If You left the grave behind You so will I
I can see Your heart in everything You’ve done
Every part designed in a work of art called love
If You gladly chose surrender so will I
I can see Your heart
Eight billion different ways
Every precious one
A child You died to save
If You gave Your life to love them so will I

Like You would again a hundred billion times
But what measure could amount to Your desire
You’re the One who never leaves the one behind

From https://hillsong.com/lyrics/so-will-i-100-billion-x/

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A Glimpse of Cross Vision

I would be very interested to read your comments on this article, Frank Viola’s interview with Greg Boyd:

http://www.patheos.com/blogs/frankviola/gregboydnew/

It’s a lengthy interview, in which Greg discusses some of the ideas in his latest books, The Crucifixion of the Warrior God and its shorter version Cross Vision.

The principal argument of Boyd’s work is that when you read the whole Bible – specifically the Old Testament – through the lens of the cross, all kinds of problems we have with the picture of an angry, violent OT God can disappear. In Boyd’s words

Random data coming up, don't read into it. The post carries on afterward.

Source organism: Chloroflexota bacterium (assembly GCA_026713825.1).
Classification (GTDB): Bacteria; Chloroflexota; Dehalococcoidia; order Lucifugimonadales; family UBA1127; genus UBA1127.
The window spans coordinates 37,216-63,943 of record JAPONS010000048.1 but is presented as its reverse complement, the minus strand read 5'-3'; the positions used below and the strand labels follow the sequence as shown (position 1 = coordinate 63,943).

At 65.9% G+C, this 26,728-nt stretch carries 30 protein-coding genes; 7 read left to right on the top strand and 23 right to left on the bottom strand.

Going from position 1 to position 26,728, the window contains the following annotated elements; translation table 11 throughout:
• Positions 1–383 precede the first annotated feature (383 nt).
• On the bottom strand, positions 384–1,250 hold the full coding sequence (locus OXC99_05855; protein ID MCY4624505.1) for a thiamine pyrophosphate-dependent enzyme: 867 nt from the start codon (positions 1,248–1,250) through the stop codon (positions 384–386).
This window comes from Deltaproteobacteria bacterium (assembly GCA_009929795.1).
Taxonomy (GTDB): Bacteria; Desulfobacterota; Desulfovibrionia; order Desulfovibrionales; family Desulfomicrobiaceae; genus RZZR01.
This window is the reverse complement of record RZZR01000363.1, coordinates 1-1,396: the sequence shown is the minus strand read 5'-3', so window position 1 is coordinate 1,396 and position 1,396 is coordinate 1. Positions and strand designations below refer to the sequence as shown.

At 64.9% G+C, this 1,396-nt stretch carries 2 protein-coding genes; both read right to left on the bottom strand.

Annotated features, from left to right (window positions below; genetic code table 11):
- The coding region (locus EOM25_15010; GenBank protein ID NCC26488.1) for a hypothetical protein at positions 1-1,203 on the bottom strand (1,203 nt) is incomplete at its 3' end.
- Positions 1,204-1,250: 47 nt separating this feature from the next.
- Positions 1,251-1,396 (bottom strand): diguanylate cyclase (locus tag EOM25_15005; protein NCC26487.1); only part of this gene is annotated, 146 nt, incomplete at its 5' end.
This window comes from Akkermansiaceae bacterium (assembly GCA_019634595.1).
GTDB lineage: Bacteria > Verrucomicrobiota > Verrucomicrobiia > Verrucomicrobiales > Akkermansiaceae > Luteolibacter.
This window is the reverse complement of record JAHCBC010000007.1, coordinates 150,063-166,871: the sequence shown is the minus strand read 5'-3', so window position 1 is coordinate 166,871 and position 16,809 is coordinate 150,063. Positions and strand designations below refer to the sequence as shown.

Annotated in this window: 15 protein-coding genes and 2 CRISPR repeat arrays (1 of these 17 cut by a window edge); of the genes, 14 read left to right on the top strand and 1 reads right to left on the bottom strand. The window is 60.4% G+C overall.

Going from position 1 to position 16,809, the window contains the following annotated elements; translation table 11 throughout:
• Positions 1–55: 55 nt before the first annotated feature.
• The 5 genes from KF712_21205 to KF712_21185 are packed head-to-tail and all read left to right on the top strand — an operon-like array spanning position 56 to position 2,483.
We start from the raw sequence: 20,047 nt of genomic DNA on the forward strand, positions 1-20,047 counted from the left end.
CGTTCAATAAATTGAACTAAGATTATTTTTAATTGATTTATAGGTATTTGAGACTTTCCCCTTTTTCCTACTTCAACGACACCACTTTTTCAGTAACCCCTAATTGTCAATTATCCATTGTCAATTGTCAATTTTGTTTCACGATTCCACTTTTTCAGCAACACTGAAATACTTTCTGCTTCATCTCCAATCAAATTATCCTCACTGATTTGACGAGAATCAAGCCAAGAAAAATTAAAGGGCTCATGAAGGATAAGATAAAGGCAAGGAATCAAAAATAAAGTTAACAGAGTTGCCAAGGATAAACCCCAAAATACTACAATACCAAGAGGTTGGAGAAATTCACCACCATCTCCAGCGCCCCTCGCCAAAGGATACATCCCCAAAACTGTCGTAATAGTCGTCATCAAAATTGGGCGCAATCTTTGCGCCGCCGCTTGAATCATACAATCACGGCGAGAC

On the cross, God stoops to meet us, and to enter into solidarity with us, right where we are at, which is in bondage to sin and to Satan. And he does this to free us and to bring us where he wants us to be, which is united with him in Christ.  The cross is thus the paradigmatic example of God mercifully stooping to accommodate people in their fallen conditioning.

In a similar way, every time we prove ourselves incapable of living up to God’s ideal behaviour, God will Himself “stoop to accommodate” us. This even extends to allowing Himself to be portrayed in the Bible as something other than His “true” self, because culturally His people have been conditioned to believe that this is what a god is “supposed” to look like.